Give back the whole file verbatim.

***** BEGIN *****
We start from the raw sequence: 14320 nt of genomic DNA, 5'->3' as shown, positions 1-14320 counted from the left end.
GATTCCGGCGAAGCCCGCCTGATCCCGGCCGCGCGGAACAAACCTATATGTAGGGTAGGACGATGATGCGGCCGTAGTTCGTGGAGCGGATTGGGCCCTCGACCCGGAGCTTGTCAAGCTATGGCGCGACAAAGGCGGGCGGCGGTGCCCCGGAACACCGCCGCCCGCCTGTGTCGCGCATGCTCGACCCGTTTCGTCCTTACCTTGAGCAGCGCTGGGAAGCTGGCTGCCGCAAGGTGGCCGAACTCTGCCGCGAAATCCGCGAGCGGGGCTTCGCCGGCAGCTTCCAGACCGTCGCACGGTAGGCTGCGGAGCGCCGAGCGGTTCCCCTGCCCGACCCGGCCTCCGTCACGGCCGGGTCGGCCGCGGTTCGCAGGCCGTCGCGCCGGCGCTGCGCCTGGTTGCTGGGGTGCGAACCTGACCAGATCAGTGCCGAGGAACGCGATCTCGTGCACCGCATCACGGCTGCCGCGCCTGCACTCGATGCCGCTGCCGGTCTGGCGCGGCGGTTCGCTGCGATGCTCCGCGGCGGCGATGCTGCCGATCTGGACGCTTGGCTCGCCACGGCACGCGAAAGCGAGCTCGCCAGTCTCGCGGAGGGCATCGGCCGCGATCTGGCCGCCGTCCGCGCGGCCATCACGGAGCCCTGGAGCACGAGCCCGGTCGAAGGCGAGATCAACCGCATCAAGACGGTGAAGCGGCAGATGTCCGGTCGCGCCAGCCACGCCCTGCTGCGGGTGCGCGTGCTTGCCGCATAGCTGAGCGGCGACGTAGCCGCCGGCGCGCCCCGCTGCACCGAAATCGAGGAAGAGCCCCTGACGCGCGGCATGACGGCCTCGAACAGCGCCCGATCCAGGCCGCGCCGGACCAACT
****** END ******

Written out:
We start from the raw sequence: 14320 nt of genomic DNA, 5'->3' as shown, positions 1-14320 counted from the left end.
GATTCCGGCGAAGCCCGCCTGATCCCGGCCGCGCGGAACAAACCTATATGTAGGGTAGGACGATGATGCGGCCGTAGTTCGTGGAGCGGATTGGGCCCTCGACCCGGAGCTTGTCAAGCTATGGCGCGACAAAGGCGGGCGGCGGTGCCCCGGAACACCGCCGCCCGCCTGTGTCGCGCATGCTCGACCCGTTTCGTCCTTACCTTGAGCAGCGCTGGGAAGCTGGCTGCCGCAAGGTGGCCGAACTCTGCCGCGAAATCCGCGAGCGGGGCTTCGCCGGCAGCTTCCAGACCGTCGCACGGTAGGCTGCGGAGCGCCGAGCGGTTCCCCTGCCCGACCCGGCCTCCGTCACGGCCGGGTCGGCCGCGGTTCGCAGGCCGTCGCGCCGGCGCTGCGCCTGGTTGCTGGGGTGCGAACCTGACCAGATCAGTGCCGAGGAACGCGATCTCGTGCACCGCATCACGGCTGCCGCGCCTGCACTCGATGCCGCTGCCGGTCTGGCGCGGCGGTTCGCTGCGATGCTCCGCGGCGGCGATGCTGCCGATCTGGACGCTTGGCTCGCCACGGCACGCGAAAGCGAGCTCGCCAGTCTCGCGGAGGGCATCGGCCGCGATCTGGCCGCCGTCCGCGCGGCCATCACGGAGCCCTGGAGCACGAGCCCGGTCGAAGGCGAGATCAACCGCATCAAGACGGTGAAGCGGCAGATGTCCGGTCGCGCCAGCCACGCCCTGCTGCGGGTGCGCGTGCTTGCCGCATAGCTGAGCGGCGACGTAGCCGCCGGCGCGCCCCGCTGCACCGAAATCGAGGAAGAGCCCCTGACGCGCGGCATGACGGCCTCGAACAGCGCCCGATCCAGGCCGCGCCGGACCAACT